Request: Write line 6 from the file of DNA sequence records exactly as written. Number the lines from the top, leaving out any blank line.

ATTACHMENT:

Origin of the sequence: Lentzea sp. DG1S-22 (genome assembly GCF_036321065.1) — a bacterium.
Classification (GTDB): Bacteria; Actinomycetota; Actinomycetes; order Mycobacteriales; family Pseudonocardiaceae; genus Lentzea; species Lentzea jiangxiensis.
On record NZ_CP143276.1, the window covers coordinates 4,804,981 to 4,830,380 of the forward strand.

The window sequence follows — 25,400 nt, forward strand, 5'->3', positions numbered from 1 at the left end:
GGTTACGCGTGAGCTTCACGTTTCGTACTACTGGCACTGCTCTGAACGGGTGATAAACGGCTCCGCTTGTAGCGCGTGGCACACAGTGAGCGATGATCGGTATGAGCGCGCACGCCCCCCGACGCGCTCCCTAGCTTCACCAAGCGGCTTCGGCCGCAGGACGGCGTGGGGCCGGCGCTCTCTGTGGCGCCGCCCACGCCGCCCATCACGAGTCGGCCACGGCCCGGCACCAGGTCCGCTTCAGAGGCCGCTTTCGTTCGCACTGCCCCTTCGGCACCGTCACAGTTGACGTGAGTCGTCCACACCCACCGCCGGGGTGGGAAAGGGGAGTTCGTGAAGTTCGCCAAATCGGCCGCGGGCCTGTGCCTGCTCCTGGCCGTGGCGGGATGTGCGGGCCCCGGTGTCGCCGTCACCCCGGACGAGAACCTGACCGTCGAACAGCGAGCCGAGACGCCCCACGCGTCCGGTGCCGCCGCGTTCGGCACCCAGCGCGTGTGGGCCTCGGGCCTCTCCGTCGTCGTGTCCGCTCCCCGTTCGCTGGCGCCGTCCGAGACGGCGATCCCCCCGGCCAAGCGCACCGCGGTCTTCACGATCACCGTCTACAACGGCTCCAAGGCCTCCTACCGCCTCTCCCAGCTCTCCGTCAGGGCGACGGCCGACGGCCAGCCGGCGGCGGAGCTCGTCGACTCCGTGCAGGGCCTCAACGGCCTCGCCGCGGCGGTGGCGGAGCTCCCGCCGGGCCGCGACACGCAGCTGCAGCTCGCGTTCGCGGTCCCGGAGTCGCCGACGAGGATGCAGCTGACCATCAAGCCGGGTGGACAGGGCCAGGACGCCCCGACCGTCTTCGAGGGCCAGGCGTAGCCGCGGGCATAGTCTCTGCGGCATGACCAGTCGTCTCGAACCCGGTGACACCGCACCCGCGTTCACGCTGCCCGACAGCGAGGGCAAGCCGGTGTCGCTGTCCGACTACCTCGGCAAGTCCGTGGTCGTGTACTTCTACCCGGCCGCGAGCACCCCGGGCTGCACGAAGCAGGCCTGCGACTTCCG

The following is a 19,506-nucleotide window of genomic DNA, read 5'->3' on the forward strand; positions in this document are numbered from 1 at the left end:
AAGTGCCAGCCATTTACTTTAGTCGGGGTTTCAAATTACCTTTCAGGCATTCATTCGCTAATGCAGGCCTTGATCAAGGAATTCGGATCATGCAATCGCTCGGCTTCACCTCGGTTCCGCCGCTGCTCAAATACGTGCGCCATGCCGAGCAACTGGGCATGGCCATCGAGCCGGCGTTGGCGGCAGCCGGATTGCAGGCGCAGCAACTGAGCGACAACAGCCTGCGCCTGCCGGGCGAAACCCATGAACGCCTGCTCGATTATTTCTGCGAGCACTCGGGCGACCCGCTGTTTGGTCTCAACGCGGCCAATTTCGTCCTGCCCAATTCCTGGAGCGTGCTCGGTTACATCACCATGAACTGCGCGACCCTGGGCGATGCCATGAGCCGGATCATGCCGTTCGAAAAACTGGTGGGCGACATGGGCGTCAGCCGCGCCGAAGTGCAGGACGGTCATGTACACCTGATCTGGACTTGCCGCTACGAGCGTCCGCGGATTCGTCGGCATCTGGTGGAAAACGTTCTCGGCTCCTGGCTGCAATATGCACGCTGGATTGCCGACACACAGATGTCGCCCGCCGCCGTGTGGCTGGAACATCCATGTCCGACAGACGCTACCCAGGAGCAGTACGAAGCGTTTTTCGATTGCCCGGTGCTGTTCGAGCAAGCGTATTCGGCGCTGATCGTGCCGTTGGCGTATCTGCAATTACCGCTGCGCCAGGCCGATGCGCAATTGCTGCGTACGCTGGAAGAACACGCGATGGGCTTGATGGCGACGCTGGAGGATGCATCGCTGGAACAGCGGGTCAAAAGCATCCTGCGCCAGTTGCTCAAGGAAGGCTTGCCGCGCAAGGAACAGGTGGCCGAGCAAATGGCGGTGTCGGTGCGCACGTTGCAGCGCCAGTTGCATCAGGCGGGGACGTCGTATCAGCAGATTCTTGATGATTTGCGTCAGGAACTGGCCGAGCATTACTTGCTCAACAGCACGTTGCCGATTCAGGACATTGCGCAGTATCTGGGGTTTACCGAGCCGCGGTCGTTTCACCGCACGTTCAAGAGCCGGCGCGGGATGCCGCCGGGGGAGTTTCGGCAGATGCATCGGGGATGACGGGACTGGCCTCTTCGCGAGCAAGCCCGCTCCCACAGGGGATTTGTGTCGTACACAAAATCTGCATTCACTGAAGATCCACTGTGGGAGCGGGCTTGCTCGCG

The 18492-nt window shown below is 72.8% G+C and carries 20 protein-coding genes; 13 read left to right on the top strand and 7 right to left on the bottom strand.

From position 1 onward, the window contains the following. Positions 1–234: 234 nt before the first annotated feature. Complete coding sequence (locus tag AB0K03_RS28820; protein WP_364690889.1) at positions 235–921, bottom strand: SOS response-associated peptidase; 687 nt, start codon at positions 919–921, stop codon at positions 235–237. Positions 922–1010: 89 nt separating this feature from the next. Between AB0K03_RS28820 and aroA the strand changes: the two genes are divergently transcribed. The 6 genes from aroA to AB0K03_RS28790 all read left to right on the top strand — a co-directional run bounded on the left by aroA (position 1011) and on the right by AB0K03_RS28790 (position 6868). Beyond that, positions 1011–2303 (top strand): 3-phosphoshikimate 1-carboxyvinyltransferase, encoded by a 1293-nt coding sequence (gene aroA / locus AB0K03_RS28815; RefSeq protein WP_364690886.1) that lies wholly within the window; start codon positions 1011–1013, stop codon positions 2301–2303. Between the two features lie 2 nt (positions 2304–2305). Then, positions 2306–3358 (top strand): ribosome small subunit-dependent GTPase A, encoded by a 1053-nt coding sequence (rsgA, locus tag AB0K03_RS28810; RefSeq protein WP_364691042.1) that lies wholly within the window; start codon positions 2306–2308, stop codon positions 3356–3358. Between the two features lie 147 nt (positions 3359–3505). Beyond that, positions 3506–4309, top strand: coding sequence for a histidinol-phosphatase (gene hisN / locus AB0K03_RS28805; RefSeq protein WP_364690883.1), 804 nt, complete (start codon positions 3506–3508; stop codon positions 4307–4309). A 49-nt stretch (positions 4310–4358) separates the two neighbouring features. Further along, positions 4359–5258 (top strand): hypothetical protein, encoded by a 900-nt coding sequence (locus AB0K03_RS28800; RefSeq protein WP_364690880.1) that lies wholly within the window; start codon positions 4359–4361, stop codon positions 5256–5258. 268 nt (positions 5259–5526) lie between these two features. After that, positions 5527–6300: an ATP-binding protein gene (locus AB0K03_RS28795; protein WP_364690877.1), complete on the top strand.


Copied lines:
The following is a 19,506-nucleotide window of genomic DNA, read 5'->3' on the forward strand; positions in this document are numbered from 1 at the left end: